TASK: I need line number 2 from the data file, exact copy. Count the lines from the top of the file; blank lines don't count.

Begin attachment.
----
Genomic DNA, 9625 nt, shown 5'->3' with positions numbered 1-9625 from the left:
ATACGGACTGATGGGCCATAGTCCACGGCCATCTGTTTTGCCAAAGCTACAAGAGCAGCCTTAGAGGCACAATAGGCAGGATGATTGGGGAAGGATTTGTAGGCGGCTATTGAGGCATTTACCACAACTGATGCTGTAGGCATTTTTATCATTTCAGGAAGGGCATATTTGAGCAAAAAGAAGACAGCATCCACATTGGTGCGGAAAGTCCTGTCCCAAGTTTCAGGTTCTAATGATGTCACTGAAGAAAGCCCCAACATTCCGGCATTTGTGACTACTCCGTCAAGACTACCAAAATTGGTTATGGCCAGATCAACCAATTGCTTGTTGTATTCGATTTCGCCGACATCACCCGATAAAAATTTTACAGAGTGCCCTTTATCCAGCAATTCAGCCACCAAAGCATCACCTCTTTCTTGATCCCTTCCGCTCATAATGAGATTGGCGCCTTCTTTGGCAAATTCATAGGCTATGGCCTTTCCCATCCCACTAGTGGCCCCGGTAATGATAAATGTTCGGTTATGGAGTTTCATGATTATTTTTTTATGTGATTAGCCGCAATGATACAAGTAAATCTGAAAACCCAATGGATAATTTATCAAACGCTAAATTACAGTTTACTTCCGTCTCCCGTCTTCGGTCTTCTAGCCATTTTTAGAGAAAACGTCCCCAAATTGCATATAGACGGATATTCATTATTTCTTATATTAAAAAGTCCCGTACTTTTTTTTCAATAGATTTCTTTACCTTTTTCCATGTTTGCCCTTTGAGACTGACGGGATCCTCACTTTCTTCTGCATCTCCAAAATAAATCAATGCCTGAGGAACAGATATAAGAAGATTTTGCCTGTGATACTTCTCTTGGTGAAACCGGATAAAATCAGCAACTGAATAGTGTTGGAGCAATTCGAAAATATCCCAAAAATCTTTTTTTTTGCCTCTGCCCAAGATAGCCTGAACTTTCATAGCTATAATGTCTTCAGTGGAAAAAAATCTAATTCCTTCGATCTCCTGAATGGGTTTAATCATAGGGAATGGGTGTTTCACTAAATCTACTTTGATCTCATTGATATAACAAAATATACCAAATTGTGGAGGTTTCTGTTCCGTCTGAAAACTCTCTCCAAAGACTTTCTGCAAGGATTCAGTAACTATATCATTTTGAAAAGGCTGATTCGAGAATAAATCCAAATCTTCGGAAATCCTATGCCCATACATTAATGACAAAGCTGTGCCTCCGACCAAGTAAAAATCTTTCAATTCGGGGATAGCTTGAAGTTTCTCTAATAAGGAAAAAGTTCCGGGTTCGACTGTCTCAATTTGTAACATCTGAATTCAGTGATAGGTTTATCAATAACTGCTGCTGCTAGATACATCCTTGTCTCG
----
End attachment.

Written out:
ATACGGACTGATGGGCCATAGTCCACGGCCATCTGTTTTGCCAAAGCTACAAGAGCAGCCTTAGAGGCACAATAGGCAGGATGATTGGGGAAGGATTTGTAGGCGGCTATTGAGGCATTTACCACAACTGATGCTGTAGGCATTTTTATCATTTCAGGAAGGGCATATTTGAGCAAAAAGAAGACAGCATCCACATTGGTGCGGAAAGTCCTGTCCCAAGTTTCAGGTTCTAATGATGTCACTGAAGAAAGCCCCAACATTCCGGCATTTGTGACTACTCCGTCAAGACTACCAAAATTGGTTATGGCCAGATCAACCAATTGCTTGTTGTATTCGATTTCGCCGACATCACCCGATAAAAATTTTACAGAGTGCCCTTTATCCAGCAATTCAGCCACCAAAGCATCACCTCTTTCTTGATCCCTTCCGCTCATAATGAGATTGGCGCCTTCTTTGGCAAATTCATAGGCTATGGCCTTTCCCATCCCACTAGTGGCCCCGGTAATGATAAATGTTCGGTTATGGAGTTTCATGATTATTTTTTTATGTGATTAGCCGCAATGATACAAGTAAATCTGAAAACCCAATGGATAATTTATCAAACGCTAAATTACAGTTTACTTCCGTCTCCCGTCTTCGGTCTTCTAGCCATTTTTAGAGAAAACGTCCCCAAATTGCATATAGACGGATATTCATTATTTCTTATATTAAAAAGTCCCGTACTTTTTTTTCAATAGATTTCTTTACCTTTTTCCATGTTTGCCCTTTGAGACTGACGGGATCCTCACTTTCTTCTGCATCTCCAAAATAAATCAATGCCTGAGGAACAGATATAAGAAGATTTTGCCTGTGATACTTCTCTTGGTGAAACCGGATAAAATCAGCAACTGAATAGTGTTGGAGCAATTCGAAAATATCCCAAAAATCTTTTTTTTTGCCTCTGCCCAAGATAGCCTGAACTTTCATAGCTATAATGTCTTCAGTGGAAAAAAATCTAATTCCTTCGATCTCCTGAATGGGTTTAATCATAGGGAATGGGTGTTTCACTAAATCTACTTTGATCTCATTGATATAACAAAATATACCAAATTGTGGAGGTTTCTGTTCCGTCTGAAAACTCTCTCCAAAGACTTTCTGCAAGGATTCAGTAACTATATCATTTTGAAAAGGCTGATTCGAGAATAAATCCAAATCTTCGGAAATCCTATGCCCATACATTAATGACAAAGCTGTGCCTCCGACCAAGTAAAAATCTTTCAATTCGGGGATAGCTTGAAGTTTCTCTAATAAGGAAAAAGTTCCGGGTTCGACTGTCTCAATTTGTAACATCTGAATTCAGTGATAGGTTTATCAATAACTGCTGCTGCTAGATACATCCTTGTCTCG